By Madame Alexandra David-Neel,

Why should I read it?

2 authors picked My Journey to Lhasa as one of their favorite books, and they share why you should read it.

What is this book about?

Originally published in 1927 by Harper and Brothers, this book is the culmination of more than twenty years of Madame Alexandra David-Neel's intensive study and daring adventure in mysterious territories of the East. In order to penetrate Tibet and reach Lhasa, she used her fluency of Tibetan dialects and culture, disguised herself as a beggar with yak hair extensions and inked skin and tackled some of the roughest terrain and climate in the World. With the help of her young companion, Yongden, she willingly suffered the primitive travel conditions, frequent outbreaks of disease, the ever-present danger of border control and…


Book cover of South Away: The Pacific Coast on Two Wheels

Marilyn Kriete Author Of Paradise Road: A Memoir

From my list on memoirs to take you on wild adventures.

Why am I passionate about this?

I’m a serial memoirist (two published, two more to come), and a true fan of well-written memoir. I read all kinds, but my favorites often combine coming-of-age with unusual travel or life choices. I love getting inside the authors’ heads, discovering not just what they did, but why, and how they felt about it later, and what came next. Great memoirs take us out of our own lives and into settings, situations, and perspectives we may never experience. What better way to understand how other people live and move and think and feel? Fiction is fine, but a unique true story hooks me from start to finish. 

Marilyn's book list on memoirs to take you on wild adventures

Marilyn Kriete Why did Marilyn love this book?

Following a newbie on her first big adventure always thrills me, and Meaghan’s account of riding her bike from northern BC to Baja, Mexico, accompanied by her equally inexperienced sister, brought me back to my own bicycle travels, 30 years earlier.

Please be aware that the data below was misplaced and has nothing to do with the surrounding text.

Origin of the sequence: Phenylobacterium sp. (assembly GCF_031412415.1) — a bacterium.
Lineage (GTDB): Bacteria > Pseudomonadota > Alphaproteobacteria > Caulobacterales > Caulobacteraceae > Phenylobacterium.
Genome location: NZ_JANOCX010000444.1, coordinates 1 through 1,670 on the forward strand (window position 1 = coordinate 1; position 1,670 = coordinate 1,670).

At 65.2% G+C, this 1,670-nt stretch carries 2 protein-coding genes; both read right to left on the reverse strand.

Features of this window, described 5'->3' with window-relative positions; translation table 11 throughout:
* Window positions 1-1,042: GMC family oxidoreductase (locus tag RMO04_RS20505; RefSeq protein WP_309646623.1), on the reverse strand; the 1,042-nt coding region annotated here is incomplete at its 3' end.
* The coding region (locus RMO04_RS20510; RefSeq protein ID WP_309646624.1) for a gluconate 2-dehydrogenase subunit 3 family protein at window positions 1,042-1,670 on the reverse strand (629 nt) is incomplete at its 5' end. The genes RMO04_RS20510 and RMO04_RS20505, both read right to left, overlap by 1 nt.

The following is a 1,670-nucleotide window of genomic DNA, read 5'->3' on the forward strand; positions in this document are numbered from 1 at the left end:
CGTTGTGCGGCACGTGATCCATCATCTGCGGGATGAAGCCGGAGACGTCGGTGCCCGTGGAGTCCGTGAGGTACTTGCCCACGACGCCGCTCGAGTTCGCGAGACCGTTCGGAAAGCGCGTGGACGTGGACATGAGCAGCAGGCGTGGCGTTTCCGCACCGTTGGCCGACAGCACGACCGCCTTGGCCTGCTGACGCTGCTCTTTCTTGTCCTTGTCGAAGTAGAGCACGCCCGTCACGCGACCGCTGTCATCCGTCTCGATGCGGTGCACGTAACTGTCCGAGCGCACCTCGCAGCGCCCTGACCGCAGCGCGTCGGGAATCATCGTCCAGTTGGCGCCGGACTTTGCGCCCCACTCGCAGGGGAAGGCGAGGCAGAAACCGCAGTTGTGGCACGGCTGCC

What changed, and what remained the same? We shared many of the same struggles: fear of bears and bicycle breakdowns, for starters, and trusting the road to whip our bodies into shape.

Traveling with a cell phone and online access to couch surfing were luxuries I couldn’t have imagined in 1978, but clocking the miles still mightily tests body, spirit, and a tight budget.

Meaghan is funny and vulnerable, engaging the senses in every aspect of her learn-as-you-go odyssey along the Pacific Coast. 

By Meaghan Marie Hackinen,

Why should I read it?

2 authors picked South Away as one of their favorite books, and they share why you should read it.

What is this book about?

South Away follows Meaghan Marie Hackinen and her sister in the adventure of a lifetime: bicycling from Terrace, BC down the West Coast to (almost) the tip of the Baja Peninsula. Along the way Hackinen battles with the elements in Vancouver Island’s dense northern forests and frigid Mexican deserts; encounters strange men, suicidal highways and monster trucks; and makes some emergency repairs as tires and spokes succumb to the ravages of the journey. Luckily, the pair meet some good people along the way and glean some insight about the kindness of strangers.

A rare road-trip story with two female leads,…


Book cover of Blue Sky Kingdom: An Epic Family Journey to the Heart of the Himalaya

Patti Shales Lefkos Author Of Nepal One Day at a Time: One woman's quest to teach, trek and build a school in the remote Himalaya

From my list on inspiration to leap out of your comfort zone.

Why am I passionate about this?

Currently a journalist, author, and adventure traveller, I am a former inner-city educator from Vancouver, BC, Canada with a Masters of Environmental Education degree, a Wilderness Leadership certificate, and a post-graduate certificate in Journalism. Solo and with my husband I have completed several major treks in Europe, Tibet, and Nepal including Mount Kailash kora, Everest Base Camp north (Tibet), The Annapurna Circuit and Base Camp, Everest Base Camp south (Nepal), Upper Mustang, the Manaslu Circuit and Tsum Valley for a total of about 800 km. I am currently training to complete Nepal’s Great Himalayan Trail (low route), 1,500 km from one end of Nepal to the other.

Patti's book list on inspiration to leap out of your comfort zone

Patti Shales Lefkos Why did Patti love this book?

Bruce’s story tells of travelling with his wife and two young sons from their home in British Columbia to the Himalayas where they ultimately spend several months in a remote Buddhist monastery in the Zanskar Valley. Privileged to meet the family mid-journey in Lhasa, I devoured the book when it came out. Epic courage and resilience are an understatement when speaking about this family. Their family connection, devotion to their sons and each other, and spirit of adventure amazed me. I learned a great deal about immersion in an extremely different culture and the mutual respect developed between the family and the resident monks of all ages.